Three years ago this month, a scrawny, flaxen-haired first-year stumbled into Walker
Fishbowl, armed with a third-degree sunburn and a dream.
Born of genuine desire to derive
some kind of meaning from the collective experiences of the class of 2015, the
dream was vague, to say the least, but it was a dream nonetheless. She pitched
it (haltingly, as the hangover-stricken first-year will) to Ian Gallogly PO ’13, who,
in that time so far removed from our own, served as the keeper of the
journalistic keys—TSL’s very own
As fate would have it, the
magistrate in question glimpsed within the creature’s fragmented proposal
something akin to potential, bestowing upon her the title “The View from South
Campus.” Under this mantle, she wrote, publishing her innermost thoughts on
life among the froshpeople, until that academic year waned into nothingness, and
another came to take its place, bringing with it a new generation of
first-years, successors to the legacy of excitement and confusion she had so
long sought to capture. Her duty fulfilled, she retreated, pledging to live out
the remainder of her college days in private.
Much has changed
in the intervening years. Comrade Gallogly has departed for the greener
pastures of postgraduate life; the year-long view from Pomona’s South
Campus has lapsed into obscurity, clogged by wide arrays of
fencing and increasingly less relevant as TSL has widened its scope across the 5Cs. That wayward first-year, she of
the murky vision and the resultant View, awoke quite recently to find herself
transformed, by mysterious processes gradual and sudden, into yours truly.
I am a senior. I grow old, I grow
old, and I wear the bottoms of my trousers rolled, if only to stave off that
infernal heat which has plagued our inland basin of late. I look back at much
of what that naïve and nigh-perpetually hungover (I’m allowed to say this because the statute of limitations on underage drinking has expired) first-year
student had to say about life at the 5Cs and beyond with a mixture of respect,
regret and nostalgia.
Ultimately, I come away with a
certain pride regarding my past contributions to TSL (Southern California’s oldest college newspaper, don’t cha know).
I have a sense that my articles—self-centered and myopic as they seemed as I was writing them—genuinely captured the interest of some among the larger
student body. Perhaps they even hit upon some of those questions and quandaries
that I suspected so many of us shared as we approached our first year at
I sit here
now, cozy and comfortable in my lush room on Pomona’s North Campus, fully aware that if ever there were a time to throw in the towel, it
would be now, yet hounded by the restlessness that so afflicted Tennyson’s “Ulysses.” And so I return, in the spirit of repetition and difference, to finish
what I started in my obstreperous youth. Or rather, an attempt to extend the scope of the
question at the heart of that original venture: What does it mean to be a
student at the outermost temporal bounds of the Claremont Colleges experience?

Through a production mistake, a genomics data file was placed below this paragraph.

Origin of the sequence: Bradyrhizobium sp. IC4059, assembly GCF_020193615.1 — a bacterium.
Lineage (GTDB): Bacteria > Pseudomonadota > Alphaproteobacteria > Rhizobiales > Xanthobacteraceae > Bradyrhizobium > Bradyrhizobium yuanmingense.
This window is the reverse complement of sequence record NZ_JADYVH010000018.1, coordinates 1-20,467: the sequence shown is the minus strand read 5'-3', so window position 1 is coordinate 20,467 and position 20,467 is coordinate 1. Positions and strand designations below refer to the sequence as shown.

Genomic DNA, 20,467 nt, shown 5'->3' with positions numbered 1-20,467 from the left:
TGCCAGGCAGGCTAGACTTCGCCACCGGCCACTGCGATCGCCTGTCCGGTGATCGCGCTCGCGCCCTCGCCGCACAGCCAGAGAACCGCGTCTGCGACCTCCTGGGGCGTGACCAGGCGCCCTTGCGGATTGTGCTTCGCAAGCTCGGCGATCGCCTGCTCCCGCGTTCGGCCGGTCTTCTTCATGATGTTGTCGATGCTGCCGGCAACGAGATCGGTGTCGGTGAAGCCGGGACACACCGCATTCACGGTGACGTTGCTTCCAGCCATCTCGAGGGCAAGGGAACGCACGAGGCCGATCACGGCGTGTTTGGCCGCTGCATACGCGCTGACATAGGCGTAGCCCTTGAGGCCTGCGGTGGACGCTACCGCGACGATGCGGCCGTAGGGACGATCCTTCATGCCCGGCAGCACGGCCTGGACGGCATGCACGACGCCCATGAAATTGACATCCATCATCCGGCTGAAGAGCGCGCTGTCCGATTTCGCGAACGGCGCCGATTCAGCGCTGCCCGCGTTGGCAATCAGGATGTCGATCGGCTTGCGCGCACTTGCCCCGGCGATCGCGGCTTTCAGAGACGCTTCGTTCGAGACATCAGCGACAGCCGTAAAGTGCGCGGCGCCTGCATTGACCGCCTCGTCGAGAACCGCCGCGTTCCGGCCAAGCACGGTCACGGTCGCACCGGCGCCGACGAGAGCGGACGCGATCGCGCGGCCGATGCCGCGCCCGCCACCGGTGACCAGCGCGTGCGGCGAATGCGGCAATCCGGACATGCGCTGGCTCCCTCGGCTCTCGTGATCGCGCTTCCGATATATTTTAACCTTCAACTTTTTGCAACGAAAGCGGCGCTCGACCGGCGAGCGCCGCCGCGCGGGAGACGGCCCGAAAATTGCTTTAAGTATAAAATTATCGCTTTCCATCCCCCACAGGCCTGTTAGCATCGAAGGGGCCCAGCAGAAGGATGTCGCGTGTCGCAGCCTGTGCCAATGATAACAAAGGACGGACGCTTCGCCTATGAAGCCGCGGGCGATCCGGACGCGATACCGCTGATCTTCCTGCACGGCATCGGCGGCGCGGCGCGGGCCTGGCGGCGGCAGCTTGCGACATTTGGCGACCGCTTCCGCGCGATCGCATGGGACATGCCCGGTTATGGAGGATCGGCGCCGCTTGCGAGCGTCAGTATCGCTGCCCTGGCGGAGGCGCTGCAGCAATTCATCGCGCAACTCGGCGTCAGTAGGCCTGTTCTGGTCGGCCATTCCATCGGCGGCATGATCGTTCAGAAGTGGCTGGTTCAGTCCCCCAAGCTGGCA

column will explore the vagaries of seniordom, on a fortnightly basis—for long gone are the carefree days of freshman year
(though never quite so carefree as some of my readership seemed to infer, given
the longevity of the rumor that I had time sufficient to act as both the
first-year columnist and the sex
adviser). I’ll attend
to the material and philosophical dimensions of its many quandaries and larger implications (if any there be—and o, how we hope there should, for the
capstone of this collegiate kit-and-caboodle ought to equip us with something,
when all is said and done).
For all the personal pomp of this
prelude, I wholeheartedly urge you, the senior class of the Claremont Colleges
en masse, to think of this as your space. My impressions and evaluations are mine
alone, and I welcome your input as I continue to flesh out this snapshot of our
If you’ve got something on your
mind—a question, a contention, a theory of everything, a particularly
representative ‘senior moment’—I encourage you to shoot me an email at email@example.com.
For if you, too, have awoken from uneasy underclassman dreams to find yourself
behind the wheel of a large leadership position, or in a beautiful dorm or
off-campus house, you may ask yourself: How do I work this? That, in essence,
is the intended focus of this column; and its answer, if I may allow myself to hope, may be the most important thing we take away from our time here.
diligently about what you’d like to see here, dear seniors—and watch this
space, the lot of you all across the years, because you may learn a thing or
two, if only in the negative. Not too many concrete lessons to be found within
this week’s offering, I’m afraid, but in the meantime, I ask of you only this: Keep in your minds that girl of three years ago, as short-sighted and
naïve and reckless as they come, but undeterred, despite the hangover, from the
pursuit of a vague and likely unobtainable dream. After three long years she’s
still at it—will you be?
Lexie Kelly Wainwright PO ’15 is a religious studies major and a linguistics studies minor. This North Campus queen was destined for royalty from birth—she was born in the same hospital as Blue Ivy Carter.